2012: The Year in HealthCare Charts

January 8, 2013
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 Editor’s Note: Dan Munro is a contributing editor to Forbes.com.  His columns are collected under the heading, “The HealthCare Compass.

There were a few charts that made the radar this year. In some cases, the data is older than 2012, but all too often, the data hasn’t really changed or improved with age.

 Editor’s Note: Dan Munro is a contributing editor to Forbes.com.  His columns are collected under the heading, “The HealthCare Compass.

There were a few charts that made the radar this year. In some cases, the data is older than 2012, but all too often, the data hasn’t really changed or improved with age.

First up is our National Healthcare Expenditure (NHE). According to the Deloitte Center for Health Solutions, this number has been historically underreported – by a significant amount. In their report (The Hidden Costs of U.S. Health Care), they cite two important components that have not been included in tradtional calculations. The first is out-of-pocket spending by consumers on professional services and the second is the “imputed value of supervisory care provided to a friend or family member.” Using a conservative annual growth rate of 4% (from Deloitte’s baseline year of 2010), here’s what Deloitte suggests is our real NHE.

Next up is the 2012 Milliman Medical Index – which eclisped $20,000 for the first time this year. According to the index, every U.S. family of 4 is paying the dollar equivalent of a new Chevy Cruze in healthcare costs. Every year. Without financing.

The largest single component, of course, is the underlying cost of health insurance. The Kaiser Family Foundation (KFF) released this chart to highlight just that growth. One clear takeaway (when compared to the Milliman Index above) is the corresponding increase in out-of-pocket healthcare expenses.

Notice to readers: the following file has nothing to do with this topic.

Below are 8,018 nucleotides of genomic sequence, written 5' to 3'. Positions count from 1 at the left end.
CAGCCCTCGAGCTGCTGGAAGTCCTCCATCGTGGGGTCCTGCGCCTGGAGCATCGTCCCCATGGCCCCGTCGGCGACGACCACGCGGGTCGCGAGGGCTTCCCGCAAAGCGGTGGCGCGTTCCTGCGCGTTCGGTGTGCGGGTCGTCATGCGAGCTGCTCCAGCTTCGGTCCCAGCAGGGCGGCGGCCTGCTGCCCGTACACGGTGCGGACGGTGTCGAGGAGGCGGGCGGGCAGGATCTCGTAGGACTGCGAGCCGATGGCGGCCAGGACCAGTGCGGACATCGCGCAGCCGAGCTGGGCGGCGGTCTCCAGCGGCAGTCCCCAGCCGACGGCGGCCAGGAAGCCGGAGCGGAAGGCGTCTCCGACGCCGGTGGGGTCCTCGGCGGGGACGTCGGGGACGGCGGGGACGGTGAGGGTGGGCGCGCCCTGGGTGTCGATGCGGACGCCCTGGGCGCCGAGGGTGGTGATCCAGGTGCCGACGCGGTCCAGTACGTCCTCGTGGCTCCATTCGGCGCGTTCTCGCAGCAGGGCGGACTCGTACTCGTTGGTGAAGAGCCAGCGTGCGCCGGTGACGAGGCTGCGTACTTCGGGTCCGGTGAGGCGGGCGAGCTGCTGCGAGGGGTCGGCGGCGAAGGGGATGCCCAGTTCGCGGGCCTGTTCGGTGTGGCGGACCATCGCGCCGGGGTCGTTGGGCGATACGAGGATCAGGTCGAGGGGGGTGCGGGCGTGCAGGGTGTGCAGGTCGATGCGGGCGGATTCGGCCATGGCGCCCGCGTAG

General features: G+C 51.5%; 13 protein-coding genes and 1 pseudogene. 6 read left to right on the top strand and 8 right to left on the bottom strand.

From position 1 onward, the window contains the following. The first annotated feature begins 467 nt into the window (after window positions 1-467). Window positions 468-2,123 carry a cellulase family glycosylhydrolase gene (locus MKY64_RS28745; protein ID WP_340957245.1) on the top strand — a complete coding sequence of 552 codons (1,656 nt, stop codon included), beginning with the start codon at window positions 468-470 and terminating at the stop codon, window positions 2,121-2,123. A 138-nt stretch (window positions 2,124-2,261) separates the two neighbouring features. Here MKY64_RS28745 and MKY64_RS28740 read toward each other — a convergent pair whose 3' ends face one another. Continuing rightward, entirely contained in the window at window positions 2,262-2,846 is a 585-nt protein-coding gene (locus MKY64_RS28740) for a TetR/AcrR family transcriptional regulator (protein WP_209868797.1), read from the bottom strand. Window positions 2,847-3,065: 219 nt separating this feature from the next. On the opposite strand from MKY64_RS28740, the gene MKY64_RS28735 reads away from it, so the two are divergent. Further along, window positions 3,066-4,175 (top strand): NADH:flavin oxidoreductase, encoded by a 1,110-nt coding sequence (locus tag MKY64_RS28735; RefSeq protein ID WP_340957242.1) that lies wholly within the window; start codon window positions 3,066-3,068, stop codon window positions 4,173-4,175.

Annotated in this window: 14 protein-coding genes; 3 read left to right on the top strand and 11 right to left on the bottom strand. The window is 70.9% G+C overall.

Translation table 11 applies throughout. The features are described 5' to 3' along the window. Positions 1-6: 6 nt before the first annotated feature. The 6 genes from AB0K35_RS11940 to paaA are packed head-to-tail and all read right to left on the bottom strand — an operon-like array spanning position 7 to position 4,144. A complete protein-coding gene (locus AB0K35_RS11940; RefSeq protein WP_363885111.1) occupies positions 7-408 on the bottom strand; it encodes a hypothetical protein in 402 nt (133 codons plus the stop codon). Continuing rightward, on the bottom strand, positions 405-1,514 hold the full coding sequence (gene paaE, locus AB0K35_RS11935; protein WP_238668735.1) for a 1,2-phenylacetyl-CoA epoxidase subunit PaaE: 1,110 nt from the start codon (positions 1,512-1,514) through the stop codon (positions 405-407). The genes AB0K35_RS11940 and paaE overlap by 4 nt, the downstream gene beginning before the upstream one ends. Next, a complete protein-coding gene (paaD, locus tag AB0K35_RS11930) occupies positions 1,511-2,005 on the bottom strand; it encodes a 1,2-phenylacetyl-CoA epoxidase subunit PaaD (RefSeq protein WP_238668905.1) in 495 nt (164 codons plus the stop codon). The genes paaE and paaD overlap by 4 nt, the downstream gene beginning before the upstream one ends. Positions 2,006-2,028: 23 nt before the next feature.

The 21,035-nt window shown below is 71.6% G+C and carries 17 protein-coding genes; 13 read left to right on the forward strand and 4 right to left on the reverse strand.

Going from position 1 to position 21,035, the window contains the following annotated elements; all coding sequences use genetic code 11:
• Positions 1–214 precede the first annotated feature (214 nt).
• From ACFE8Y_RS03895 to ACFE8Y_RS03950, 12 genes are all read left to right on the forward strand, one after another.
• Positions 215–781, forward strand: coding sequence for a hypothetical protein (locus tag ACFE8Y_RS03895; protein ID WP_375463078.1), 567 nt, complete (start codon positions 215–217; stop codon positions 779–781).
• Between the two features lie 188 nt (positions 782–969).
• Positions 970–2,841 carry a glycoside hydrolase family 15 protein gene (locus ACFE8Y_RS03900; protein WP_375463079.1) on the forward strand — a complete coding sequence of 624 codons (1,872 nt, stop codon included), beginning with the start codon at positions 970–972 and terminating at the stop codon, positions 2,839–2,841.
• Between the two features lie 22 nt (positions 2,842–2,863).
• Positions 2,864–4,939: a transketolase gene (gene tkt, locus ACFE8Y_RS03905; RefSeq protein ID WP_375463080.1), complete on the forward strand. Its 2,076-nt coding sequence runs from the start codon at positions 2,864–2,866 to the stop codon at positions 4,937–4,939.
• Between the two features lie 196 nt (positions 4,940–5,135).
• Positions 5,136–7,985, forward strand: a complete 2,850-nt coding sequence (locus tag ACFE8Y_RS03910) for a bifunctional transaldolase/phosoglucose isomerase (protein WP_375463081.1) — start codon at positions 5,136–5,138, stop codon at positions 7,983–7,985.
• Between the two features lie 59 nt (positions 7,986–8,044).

The Kaiser Family Foundation also provided a comparison of cumulative increases in health insurance premiums – relative to Workers’ Contributions, Inflation and Workers’ Earnings (from 2000 to 2012).

Another annual chart is Medscape’s Physician Compensation Report: 2012 Results (slide #2 – 2011 data). I wasn’t that surprised by those on the lower end, but it was surprising (at least to me) to see Radiology as the highest (average) compensation.

For those that may be relying exclusively on the transformative effects of PPACA (Obamacare) – this chart highlights the nominal impact of PPACA reform on our National Healthcare Expenditure. It’s from a Commonwealth Fund Issue Brief (May, 2010) – The Impact of Health Reform on Health System Spending (Exhibit #3 – page 5).

 

This next one was orignally assembled by Carnegie Mellon University professor Paul Fischbeck – and reported by Mark Roth of the Pittsburgh Post-Gazette (December, 2009) – and highlights our Per Capita Healthcare Costs by Age as compared to four other countries (Germany, the U.K., Sweden and Spain).

This last one from Mary Meeker’s landmark report – USA, Inc. (slide #111) – is definitely not new but it is foundational. It compares per capita costs and life expectancy across all 34 OECD member countries using OECD data from 2009.

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